A typical building-block is the annual “Operation Flintlock” exercises. In the midst of a major drive to increase security in Africa’s Saharan and Sahel nations, American, African and European military forces combine to engage in a version of Operation Flintlock, a series of multinational military exercises designed to foster and development international security cooperation in North and West Africa. The manoeuvres are conducted as part of the Trans-Sahara Counter Terrorism Partnership (TSCTP). The new AFRICOM program, of which Mali is a part, combines many of the US military programs from the past, including the JCET training and co-operation programs and the various ‘Operation Flintlock’ joint exercises.
This training and equipping of African soldiers work if these forces are supplemented by high-tech Western equipment. In the last decade there have been significant developments in military technology which have revolutionised military capabilities and created a number of important political policy options which have rarely been addressed in public debate.
The Next Generations of Military Equipment
The very nature of military conflict has changed as the sophistication of the weapon systems brought into service has dramatically increased. Very few nations have access to the last two or three generations of weapons systems and have shown neither the will, the cash or the wit to produce their own. With the massive expansion of the US military budget there have been heavy investments made in improving weapons and their delivery systems. An important result has been the ability of these systems to reduce the dangers faced by the armed forces in pursuing their military assignments while augmenting their battlefield lethality. Humans on the ground or in the air with guns in their hands are gradually becoming a Third World business. Modern warfare involves air and sea drones of increasing sophistication, electro-magnetic pulse weapons, cyber warfare with killer viruses, targeted laser heat rays and a growing ability to use satellites for military purposes.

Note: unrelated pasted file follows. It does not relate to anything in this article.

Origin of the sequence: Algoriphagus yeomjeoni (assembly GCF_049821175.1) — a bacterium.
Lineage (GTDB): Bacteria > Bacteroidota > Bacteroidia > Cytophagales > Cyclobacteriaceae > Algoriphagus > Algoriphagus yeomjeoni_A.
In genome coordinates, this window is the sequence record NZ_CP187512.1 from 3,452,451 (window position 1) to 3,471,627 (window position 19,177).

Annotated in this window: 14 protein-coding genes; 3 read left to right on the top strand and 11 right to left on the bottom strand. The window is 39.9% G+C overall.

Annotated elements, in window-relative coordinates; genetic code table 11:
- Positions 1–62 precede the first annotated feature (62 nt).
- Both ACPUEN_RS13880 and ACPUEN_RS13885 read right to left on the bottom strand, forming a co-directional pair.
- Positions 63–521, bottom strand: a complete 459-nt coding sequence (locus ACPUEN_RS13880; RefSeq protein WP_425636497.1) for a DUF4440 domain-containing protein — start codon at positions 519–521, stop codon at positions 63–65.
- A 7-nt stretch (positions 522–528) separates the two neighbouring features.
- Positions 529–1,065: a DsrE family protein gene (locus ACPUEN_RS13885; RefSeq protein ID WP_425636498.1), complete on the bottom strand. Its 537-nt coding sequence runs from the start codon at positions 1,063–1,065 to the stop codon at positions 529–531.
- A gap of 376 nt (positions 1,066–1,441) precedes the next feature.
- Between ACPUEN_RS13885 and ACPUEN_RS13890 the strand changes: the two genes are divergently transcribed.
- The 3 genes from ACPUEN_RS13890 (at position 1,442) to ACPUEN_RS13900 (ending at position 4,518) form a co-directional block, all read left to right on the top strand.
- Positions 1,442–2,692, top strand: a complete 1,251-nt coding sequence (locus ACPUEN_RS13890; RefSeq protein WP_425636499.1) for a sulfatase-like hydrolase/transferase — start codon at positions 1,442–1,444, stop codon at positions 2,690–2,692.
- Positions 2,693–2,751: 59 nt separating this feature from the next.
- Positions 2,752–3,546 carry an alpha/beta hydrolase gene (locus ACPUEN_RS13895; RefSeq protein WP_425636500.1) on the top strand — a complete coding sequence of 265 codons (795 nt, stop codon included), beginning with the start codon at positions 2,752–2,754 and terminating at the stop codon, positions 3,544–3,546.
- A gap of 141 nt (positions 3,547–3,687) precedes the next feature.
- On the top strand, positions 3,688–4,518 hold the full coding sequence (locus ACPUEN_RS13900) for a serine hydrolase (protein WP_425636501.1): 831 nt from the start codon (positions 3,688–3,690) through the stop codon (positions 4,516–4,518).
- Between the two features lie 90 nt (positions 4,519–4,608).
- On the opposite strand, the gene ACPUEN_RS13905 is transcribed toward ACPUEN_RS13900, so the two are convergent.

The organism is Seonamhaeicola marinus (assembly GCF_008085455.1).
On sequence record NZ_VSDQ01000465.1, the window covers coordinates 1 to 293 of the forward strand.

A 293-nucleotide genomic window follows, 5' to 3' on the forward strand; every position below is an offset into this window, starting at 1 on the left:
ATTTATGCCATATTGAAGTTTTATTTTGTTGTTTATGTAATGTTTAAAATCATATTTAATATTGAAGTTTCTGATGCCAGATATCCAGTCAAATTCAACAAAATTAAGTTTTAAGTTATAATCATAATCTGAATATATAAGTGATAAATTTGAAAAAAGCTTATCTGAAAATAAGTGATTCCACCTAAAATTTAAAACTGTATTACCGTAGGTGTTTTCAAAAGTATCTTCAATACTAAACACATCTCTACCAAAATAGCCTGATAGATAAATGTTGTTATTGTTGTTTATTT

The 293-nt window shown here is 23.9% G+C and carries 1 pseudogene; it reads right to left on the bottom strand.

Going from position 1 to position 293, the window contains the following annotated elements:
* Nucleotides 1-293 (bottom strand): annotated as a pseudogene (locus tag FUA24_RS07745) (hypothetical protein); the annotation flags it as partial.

This has meant that there has been a change in the type and training of the soldiers needed in combat and the ascendance of highly sophisticated logistical and support systems which maintain and repair the new weapons systems. While this has allowed the US military to gradually shift into an advisory and training role, it has also meant that the maintenance of the high-tech equipment based in Africa requires increasing numbers of specialists on the ground to perform their tasks.
There has been a dramatic increase in the use of Unmanned Aerial Vehicles (UAV). The expansion of the US UAV arsenal is increasing each fiscal year as they become the ‘weapon of choice’ in the asymmetrical war against terrorists (or at least those designated as terrorists). Over the last decade, the American use of UAVs and unmanned aerial systems (UAS) has expanded exponentially, as has media coverage of their use. The number of UAV bases has also risen to around 63 (when the latest in Niger is finished). From UAV bases in the Seychelles and at Camp Lemonnier in Djibouti UAV’s are sent almost daily to destroy targets in Yemen, Somalia and neighbouring countries. Most UAVs, such as the ones frequently reported in operations in Pakistan and Afghanistan, are missile-armed MQ-Reaper drones. It was such a drone which killed numbers of leading Taliban fighters in Waziristan and took out the important Al Qaida leader Anwar al-Awlaki in the Yemen. These UAV bases are operated by both the US military and the CIA.
They are gradually being accompanied by UCAVs (Unmanned Combat Aerial Vehicles), the first weapon designed to be dropped by gravity from an UAV. Lockheed Martin has developed a new weapon: a drop-glide bomb called Shadow Hawk. Weighing in at only 4.9 kilograms (11 pounds) the bomb has a diameter of 6.9 centimetres (2.75 inches) and is guided by laser designator attached to the drone. Once used only to perform intelligence, surveillance reconnaissance, UAV drones are now being armed with missiles and other weapons. The important point of this change in military posture is that these UAVs are Remotely Piloted Aircraft. They can be operated from thousands of miles away or on a distant vessel, in relative comfort and safety. Creech Air Force Base outside Las Vegas is ground zero in America’s military drone campaign.